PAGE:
One concern is that with more revenue for the EU level, the overall level of public spending would become higher. Yet at this moment, we should not forget that the money we threw at the previous economic crises also was public, though much of it was mustered hastily from reluctant national governments. Ideally, trust in the EU’s capacity to respond to crises in an orderly way would boost confidence and stability in the markets, and thereby decrease the need for crisis spending.

In terms of economic efficiency, a 2004 report for the European Commission assessed that an EU income tax would likely have few positive or negative effects. However, the report points out that introducing a new European income tax system could create significant administrative costs, and make the system more complex for taxpayers if they had to fill in tax returns not only for the national, but also for the European tax collector.

One way to circumvent the administrative problems would be to take the money from an EU surcharge on national income tax, rather than a separate European tax. In any case, besides potentially making for a bigger EU budget, one can conclude that the advantage of an income tax would not so much be economic efficiency, but rather the clarity for citizens who could easily see how much they personally contribute to the EU budget from their salary.

Meanwhile, a common European company tax rate could improve economic efficiency within the EU. As it stands, tax competition between European countries is distorting competition within the Single Market, and can lead to capital being invested in a place where it would otherwise not be most productive. In that way, the logic behind common corporate taxation would be the same as with the EU’s existing rules against unfair state aid that distorts competition. While a common tax base would of course lead to tax rates increasing in some countries, correspondingly the tax burden could decrease in others.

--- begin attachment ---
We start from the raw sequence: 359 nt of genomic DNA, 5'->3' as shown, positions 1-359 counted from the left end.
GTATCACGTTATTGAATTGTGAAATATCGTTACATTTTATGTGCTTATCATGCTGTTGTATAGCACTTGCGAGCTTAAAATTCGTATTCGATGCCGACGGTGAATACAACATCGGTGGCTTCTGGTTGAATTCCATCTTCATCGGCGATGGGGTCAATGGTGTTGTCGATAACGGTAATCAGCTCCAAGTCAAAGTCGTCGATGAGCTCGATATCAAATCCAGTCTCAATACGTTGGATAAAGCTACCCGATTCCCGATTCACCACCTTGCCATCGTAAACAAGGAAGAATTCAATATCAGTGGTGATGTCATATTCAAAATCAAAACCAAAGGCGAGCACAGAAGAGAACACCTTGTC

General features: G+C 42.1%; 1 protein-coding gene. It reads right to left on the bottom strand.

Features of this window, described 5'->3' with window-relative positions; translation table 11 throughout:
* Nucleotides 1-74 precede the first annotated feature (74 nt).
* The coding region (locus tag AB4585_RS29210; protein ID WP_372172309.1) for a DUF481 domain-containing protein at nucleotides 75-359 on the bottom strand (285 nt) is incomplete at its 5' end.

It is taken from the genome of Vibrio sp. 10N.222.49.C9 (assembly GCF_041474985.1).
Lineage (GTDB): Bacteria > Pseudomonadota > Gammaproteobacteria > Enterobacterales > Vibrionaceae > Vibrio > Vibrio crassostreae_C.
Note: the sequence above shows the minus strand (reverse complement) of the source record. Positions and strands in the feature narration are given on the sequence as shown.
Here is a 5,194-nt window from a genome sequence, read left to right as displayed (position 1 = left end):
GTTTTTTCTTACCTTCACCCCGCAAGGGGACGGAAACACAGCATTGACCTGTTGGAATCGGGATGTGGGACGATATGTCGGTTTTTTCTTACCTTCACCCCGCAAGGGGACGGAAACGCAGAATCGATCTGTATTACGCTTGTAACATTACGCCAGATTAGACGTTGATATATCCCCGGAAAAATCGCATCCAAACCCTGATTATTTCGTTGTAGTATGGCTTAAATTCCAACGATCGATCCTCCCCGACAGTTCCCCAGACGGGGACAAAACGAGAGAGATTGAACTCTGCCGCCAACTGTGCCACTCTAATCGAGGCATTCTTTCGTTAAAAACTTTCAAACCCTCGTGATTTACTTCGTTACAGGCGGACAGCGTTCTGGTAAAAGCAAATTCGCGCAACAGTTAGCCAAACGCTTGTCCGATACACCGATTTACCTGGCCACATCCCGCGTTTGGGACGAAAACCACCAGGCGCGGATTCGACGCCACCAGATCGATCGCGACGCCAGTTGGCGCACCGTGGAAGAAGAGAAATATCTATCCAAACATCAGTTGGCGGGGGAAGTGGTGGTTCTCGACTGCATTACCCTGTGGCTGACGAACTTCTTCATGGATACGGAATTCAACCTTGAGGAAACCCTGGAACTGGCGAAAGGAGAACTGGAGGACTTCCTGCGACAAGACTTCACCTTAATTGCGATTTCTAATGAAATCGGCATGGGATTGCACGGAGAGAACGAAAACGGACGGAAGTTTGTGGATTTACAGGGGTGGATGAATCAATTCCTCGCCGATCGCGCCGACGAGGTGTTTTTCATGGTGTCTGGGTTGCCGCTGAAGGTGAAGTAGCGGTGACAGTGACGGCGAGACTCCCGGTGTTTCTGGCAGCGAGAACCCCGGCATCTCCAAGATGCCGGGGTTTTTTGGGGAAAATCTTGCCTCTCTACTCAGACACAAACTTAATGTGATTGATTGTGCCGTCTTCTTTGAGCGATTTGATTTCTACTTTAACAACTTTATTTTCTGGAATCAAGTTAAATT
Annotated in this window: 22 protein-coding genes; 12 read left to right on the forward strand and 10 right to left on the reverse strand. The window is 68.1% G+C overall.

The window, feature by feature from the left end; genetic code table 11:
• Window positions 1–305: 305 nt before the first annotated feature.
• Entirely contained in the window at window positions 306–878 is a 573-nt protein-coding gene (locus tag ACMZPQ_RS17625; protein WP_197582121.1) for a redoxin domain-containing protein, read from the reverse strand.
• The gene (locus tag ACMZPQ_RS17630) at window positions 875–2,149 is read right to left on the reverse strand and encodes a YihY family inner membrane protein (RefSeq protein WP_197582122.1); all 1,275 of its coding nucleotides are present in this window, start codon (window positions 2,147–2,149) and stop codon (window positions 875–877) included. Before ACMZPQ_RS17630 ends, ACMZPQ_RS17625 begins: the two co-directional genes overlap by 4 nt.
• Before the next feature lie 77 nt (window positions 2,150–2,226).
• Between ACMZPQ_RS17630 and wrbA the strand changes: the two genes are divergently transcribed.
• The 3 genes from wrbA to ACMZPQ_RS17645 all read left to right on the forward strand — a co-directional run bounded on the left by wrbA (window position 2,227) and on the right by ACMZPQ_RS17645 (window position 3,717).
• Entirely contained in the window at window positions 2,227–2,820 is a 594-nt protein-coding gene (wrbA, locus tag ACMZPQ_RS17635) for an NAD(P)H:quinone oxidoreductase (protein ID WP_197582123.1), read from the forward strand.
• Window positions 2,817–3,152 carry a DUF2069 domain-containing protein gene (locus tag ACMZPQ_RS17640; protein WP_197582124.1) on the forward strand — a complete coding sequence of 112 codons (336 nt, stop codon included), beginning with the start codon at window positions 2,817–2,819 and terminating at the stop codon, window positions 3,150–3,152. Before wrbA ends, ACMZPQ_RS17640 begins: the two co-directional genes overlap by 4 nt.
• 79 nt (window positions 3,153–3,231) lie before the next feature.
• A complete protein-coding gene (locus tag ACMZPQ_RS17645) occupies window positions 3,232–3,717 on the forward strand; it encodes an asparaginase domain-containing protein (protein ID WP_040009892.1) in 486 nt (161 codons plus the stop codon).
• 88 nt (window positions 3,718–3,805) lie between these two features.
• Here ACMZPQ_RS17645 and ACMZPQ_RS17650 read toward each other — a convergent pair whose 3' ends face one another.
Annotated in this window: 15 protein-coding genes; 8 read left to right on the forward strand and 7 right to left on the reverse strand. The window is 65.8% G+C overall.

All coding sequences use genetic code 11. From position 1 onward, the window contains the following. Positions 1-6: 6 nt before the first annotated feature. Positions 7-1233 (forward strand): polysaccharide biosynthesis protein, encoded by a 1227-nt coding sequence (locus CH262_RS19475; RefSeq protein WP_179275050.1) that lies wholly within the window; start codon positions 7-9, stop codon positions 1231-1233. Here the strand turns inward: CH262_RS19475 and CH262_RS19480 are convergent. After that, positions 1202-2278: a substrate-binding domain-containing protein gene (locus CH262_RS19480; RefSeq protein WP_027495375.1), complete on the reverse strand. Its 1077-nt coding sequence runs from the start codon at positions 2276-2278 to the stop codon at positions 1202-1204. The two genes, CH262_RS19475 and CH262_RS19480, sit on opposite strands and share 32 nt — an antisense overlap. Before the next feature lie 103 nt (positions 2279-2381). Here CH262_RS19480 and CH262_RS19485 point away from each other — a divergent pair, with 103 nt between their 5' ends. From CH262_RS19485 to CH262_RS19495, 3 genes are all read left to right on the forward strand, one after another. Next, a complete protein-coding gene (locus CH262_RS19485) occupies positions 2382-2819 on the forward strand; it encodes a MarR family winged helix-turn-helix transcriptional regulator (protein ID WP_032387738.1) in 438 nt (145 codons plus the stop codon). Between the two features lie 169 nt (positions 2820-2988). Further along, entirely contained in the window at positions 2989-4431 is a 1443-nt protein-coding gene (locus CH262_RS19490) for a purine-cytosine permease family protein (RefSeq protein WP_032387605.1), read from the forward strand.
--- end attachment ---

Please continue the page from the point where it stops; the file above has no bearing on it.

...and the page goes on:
However, one should note that company tax is vulnerable to fluctuations in the market, and therefore not the most reliable source of revenue. Additionally, company tax is not the biggest cash cow in state budgets, which limits its potential to provide a backbone for a strong EU budget, especially if most company tax money continues to go into national budgets. For example, the €10 billion yearly income currently envisaged by the Commission would not yet be enough to move mountains.

Small wins, eyes on the prize

Finding the necessary funds for a strong EU is no easy task. The summit negotiations over the COVID recovery fund already were an exhausting arm-wrestling match with 27 pairs of elbows on the table – yet they are nothing compared to the talks that will be needed to give proper taxation capacity to the EU.

But the road to a better Europe has always required ambition, goodwill and compromises. There already are a range of options, big and small, that can help the EU achieve the fiscal capacity that is necessary for the euro area to prosper and to withstand crises. Any budget is a combination of different taxes and sources of revenue, and this is no different at the EU level. Mixing different options is essential if the EU is to multiply its budget from the current minuscule 1%-of-GDP levels.

The most ambitious ideas come too late for the 2021–2027 budget period, and alas, most likely for the 2028–2034 period, too. Nonetheless, in the next years, small wins like those already suggested by the Commission could begin preparing the ground for bigger increases in the EU’s “own resources” in the future.

The author thanks Markus Nieminen for his helpful comments on the drafts. 

Juuso Järviniemi
Juuso Järviniemi studies International Relations at the University of Edinburgh. A member of the Young European Federalists, he has been the Editor-in-Chief of The New Federalist in 2017–2019. Juuso is also a former President of the British JEF section.